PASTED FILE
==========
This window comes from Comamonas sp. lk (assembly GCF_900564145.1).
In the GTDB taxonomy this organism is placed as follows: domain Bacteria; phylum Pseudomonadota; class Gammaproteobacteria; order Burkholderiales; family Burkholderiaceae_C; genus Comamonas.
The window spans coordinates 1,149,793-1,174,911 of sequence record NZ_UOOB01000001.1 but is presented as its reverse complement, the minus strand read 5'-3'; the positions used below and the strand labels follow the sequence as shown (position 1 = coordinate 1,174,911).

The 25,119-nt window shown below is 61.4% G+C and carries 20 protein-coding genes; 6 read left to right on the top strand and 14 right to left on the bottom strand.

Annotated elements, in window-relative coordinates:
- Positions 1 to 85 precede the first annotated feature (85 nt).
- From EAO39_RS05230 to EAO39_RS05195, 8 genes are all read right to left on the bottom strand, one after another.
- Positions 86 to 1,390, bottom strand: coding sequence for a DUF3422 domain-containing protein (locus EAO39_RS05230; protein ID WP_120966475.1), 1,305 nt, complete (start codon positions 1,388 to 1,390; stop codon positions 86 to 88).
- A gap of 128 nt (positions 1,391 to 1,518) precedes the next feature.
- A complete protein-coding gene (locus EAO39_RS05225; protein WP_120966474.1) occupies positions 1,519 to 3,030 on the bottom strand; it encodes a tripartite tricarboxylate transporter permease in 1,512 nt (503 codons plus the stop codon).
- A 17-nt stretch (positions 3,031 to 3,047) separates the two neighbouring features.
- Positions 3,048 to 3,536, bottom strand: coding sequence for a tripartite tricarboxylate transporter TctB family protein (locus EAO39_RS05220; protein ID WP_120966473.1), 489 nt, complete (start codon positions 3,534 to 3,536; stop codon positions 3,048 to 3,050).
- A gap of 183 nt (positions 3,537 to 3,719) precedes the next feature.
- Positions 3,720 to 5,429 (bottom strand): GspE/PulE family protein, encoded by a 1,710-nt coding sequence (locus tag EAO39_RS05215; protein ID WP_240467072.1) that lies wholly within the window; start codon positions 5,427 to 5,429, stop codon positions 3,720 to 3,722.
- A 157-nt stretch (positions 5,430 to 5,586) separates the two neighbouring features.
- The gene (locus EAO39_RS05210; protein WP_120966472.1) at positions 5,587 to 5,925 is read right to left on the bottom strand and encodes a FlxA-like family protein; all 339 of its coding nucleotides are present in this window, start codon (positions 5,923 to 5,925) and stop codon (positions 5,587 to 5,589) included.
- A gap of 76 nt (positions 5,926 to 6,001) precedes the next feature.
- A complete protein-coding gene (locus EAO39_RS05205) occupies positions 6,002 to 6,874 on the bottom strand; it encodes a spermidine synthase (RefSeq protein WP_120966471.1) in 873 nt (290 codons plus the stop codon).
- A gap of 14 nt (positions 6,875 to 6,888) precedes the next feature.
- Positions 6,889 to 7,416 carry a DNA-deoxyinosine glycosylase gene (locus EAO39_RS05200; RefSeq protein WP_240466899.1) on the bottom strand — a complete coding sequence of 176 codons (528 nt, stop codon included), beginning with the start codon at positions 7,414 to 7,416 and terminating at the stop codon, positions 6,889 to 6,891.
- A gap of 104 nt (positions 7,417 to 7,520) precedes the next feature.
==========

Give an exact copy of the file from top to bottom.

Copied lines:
This window comes from Comamonas sp. lk (assembly GCF_900564145.1).
In the GTDB taxonomy this organism is placed as follows: domain Bacteria; phylum Pseudomonadota; class Gammaproteobacteria; order Burkholderiales; family Burkholderiaceae_C; genus Comamonas.
The window spans coordinates 1,149,793-1,174,911 of sequence record NZ_UOOB01000001.1 but is presented as its reverse complement, the minus strand read 5'-3'; the positions used below and the strand labels follow the sequence as shown (position 1 = coordinate 1,174,911).

The 25,119-nt window shown below is 61.4% G+C and carries 20 protein-coding genes; 6 read left to right on the top strand and 14 right to left on the bottom strand.

Annotated elements, in window-relative coordinates:
- Positions 1 to 85 precede the first annotated feature (85 nt).
- From EAO39_RS05230 to EAO39_RS05195, 8 genes are all read right to left on the bottom strand, one after another.
- Positions 86 to 1,390, bottom strand: coding sequence for a DUF3422 domain-containing protein (locus EAO39_RS05230; protein ID WP_120966475.1), 1,305 nt, complete (start codon positions 1,388 to 1,390; stop codon positions 86 to 88).
- A gap of 128 nt (positions 1,391 to 1,518) precedes the next feature.
- A complete protein-coding gene (locus EAO39_RS05225; protein WP_120966474.1) occupies positions 1,519 to 3,030 on the bottom strand; it encodes a tripartite tricarboxylate transporter permease in 1,512 nt (503 codons plus the stop codon).
- A 17-nt stretch (positions 3,031 to 3,047) separates the two neighbouring features.
- Positions 3,048 to 3,536, bottom strand: coding sequence for a tripartite tricarboxylate transporter TctB family protein (locus EAO39_RS05220; protein ID WP_120966473.1), 489 nt, complete (start codon positions 3,534 to 3,536; stop codon positions 3,048 to 3,050).
- A gap of 183 nt (positions 3,537 to 3,719) precedes the next feature.
- Positions 3,720 to 5,429 (bottom strand): GspE/PulE family protein, encoded by a 1,710-nt coding sequence (locus tag EAO39_RS05215; protein ID WP_240467072.1) that lies wholly within the window; start codon positions 5,427 to 5,429, stop codon positions 3,720 to 3,722.
- A 157-nt stretch (positions 5,430 to 5,586) separates the two neighbouring features.
- The gene (locus EAO39_RS05210; protein WP_120966472.1) at positions 5,587 to 5,925 is read right to left on the bottom strand and encodes a FlxA-like family protein; all 339 of its coding nucleotides are present in this window, start codon (positions 5,923 to 5,925) and stop codon (positions 5,587 to 5,589) included.
- A gap of 76 nt (positions 5,926 to 6,001) precedes the next feature.
- A complete protein-coding gene (locus EAO39_RS05205) occupies positions 6,002 to 6,874 on the bottom strand; it encodes a spermidine synthase (RefSeq protein WP_120966471.1) in 873 nt (290 codons plus the stop codon).
- A gap of 14 nt (positions 6,875 to 6,888) precedes the next feature.
- Positions 6,889 to 7,416 carry a DNA-deoxyinosine glycosylase gene (locus EAO39_RS05200; RefSeq protein WP_240466899.1) on the bottom strand — a complete coding sequence of 176 codons (528 nt, stop codon included), beginning with the start codon at positions 7,414 to 7,416 and terminating at the stop codon, positions 6,889 to 6,891.
- A gap of 104 nt (positions 7,417 to 7,520) precedes the next feature.